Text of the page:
- 2 mins read
The calculation of holiday pay is an area of employment law that has recently undergone significant changes, and further modifications are anticipated as this matter continues to be considered by the Employment Tribunal.
So, with all of these changes in mind, what exactly should employers be considering when assessing the level of holiday pay that their employees are entitled to?
It has long been established that employees are entitled to be paid their 'normal remuneration' during periods of annual leave; however, it is unclear as to what exactly constitutes 'normal remuneration'.
Case law has established that, for the purposes of calculating holiday pay, a payment will be considered to form part of an employee's normal remuneration where it is intrinsically linked to the work that the employee is contractually obliged to perform, and the much publicised Bear Scotland (2014) case provided some guidance as to the types of payments that should be considered 'normal remuneration'.
It is currently accepted that the following payments should be included when calculating holiday pay for staff:
- Commission payments.
- Guaranteed and non-guaranteed overtime payments.
- Attendance, performance and productivity bonuses (if, however, a bonus is based on service performance or departmental performance rather than individual performance it will not be required to be included in calculations, unless taking holiday will negatively affect the bonus payment).
- Standby and emergency call-out payments.
- Acting-up payments.
- Allowances that go beyond mere repayment of expenses and are more akin to a bonus (for example, travel allowances based on notional travel time).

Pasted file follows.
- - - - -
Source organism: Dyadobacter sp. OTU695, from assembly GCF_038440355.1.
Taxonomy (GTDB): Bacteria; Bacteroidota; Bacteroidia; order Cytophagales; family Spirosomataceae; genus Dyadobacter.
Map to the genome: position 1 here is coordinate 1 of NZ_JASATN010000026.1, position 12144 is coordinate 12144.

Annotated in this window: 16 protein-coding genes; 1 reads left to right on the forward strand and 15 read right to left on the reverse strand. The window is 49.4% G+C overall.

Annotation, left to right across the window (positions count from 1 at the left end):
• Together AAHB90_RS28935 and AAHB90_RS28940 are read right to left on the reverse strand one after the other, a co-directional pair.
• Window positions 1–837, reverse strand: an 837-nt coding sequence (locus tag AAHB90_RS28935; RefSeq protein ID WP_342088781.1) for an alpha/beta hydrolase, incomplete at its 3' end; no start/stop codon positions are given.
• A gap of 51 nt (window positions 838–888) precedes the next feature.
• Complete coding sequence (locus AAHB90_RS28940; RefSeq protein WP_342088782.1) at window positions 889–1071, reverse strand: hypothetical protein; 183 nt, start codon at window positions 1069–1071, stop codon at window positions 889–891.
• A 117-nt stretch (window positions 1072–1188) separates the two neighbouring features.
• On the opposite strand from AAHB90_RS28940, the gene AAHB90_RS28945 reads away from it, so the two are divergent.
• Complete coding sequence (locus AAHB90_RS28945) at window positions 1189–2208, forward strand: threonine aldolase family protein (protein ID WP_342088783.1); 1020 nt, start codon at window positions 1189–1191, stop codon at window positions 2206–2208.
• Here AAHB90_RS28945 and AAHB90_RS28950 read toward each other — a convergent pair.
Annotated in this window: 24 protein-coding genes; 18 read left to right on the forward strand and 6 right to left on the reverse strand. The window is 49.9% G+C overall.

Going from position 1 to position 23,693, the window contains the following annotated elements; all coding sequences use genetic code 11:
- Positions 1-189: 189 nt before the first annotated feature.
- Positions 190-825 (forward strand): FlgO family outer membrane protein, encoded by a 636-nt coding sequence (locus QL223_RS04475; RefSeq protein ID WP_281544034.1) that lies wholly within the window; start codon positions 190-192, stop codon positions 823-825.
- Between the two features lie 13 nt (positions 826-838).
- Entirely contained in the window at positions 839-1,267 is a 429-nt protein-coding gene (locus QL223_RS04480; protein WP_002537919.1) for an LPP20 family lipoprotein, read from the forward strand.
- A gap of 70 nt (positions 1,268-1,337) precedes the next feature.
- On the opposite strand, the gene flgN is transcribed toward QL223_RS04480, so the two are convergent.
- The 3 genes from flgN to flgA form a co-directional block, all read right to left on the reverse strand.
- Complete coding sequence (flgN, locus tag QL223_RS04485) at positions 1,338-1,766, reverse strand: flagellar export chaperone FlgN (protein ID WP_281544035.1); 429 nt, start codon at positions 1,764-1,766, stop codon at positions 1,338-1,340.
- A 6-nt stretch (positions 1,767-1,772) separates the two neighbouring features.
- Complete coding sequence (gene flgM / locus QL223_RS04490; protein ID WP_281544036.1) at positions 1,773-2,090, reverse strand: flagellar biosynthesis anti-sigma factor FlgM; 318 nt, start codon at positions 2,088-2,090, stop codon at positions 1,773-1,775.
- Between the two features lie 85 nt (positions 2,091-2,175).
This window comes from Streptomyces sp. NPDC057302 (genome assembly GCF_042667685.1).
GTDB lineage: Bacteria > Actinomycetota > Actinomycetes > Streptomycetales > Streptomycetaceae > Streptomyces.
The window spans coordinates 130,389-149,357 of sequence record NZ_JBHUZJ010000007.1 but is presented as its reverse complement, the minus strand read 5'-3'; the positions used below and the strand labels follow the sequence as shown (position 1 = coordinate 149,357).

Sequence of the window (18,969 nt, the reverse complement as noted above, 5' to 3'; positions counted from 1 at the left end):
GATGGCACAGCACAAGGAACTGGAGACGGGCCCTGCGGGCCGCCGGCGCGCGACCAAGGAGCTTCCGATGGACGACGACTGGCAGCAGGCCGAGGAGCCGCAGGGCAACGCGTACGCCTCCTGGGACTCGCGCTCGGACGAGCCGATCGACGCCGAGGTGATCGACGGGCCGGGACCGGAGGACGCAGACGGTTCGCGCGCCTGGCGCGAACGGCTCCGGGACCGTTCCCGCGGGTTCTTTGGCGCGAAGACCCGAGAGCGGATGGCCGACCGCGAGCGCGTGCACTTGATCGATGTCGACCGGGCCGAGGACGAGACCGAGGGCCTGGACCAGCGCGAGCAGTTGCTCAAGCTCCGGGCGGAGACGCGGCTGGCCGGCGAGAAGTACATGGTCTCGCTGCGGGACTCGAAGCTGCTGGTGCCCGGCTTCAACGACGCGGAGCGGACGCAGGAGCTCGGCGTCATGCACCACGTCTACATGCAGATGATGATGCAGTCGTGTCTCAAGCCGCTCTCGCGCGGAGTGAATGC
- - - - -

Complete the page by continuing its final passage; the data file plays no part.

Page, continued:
However this list is by no means definitive, and further changes to the calculation of holiday pay are likely in the coming months. Most notably, the English Employment Tribunal has not yet decided whether entirely voluntary overtime (that is, overtime which an employer is not obliged to provide and an employee is not obliged to accept) should be considered to form part of a worker's 'normal remuneration', though the recent case of Patterson v Castlereagh Borough Council (2015), decided by the Northern Ireland Court of Appeal, held that voluntary overtime could be included when calculating holiday pay.
Unfortunately the Northern Ireland judgment simply establishes that it is possible in principle for voluntary overtime to be included in holiday pay calculations, and does not provide any definitive guidance as to the circumstances in which voluntary overtime will satisfy the test for 'normal remuneration'. The issue of whether the voluntary overtime in the particular circumstances of the Patterson case has been referred back to the Employment Tribunal in Northern Ireland, and it is hoped that the resulting judgment will provide some useful practical guidance.
Although judgments of the Northern Ireland Court of Appeal are not binding on English Tribunals, given the current lack of clarity in this area any such judgment is likely to be persuasive within the English legal system, and is a strong indicator that the law will be extended so that payments for wholly voluntary overtime will need to be included in holiday pay calculations.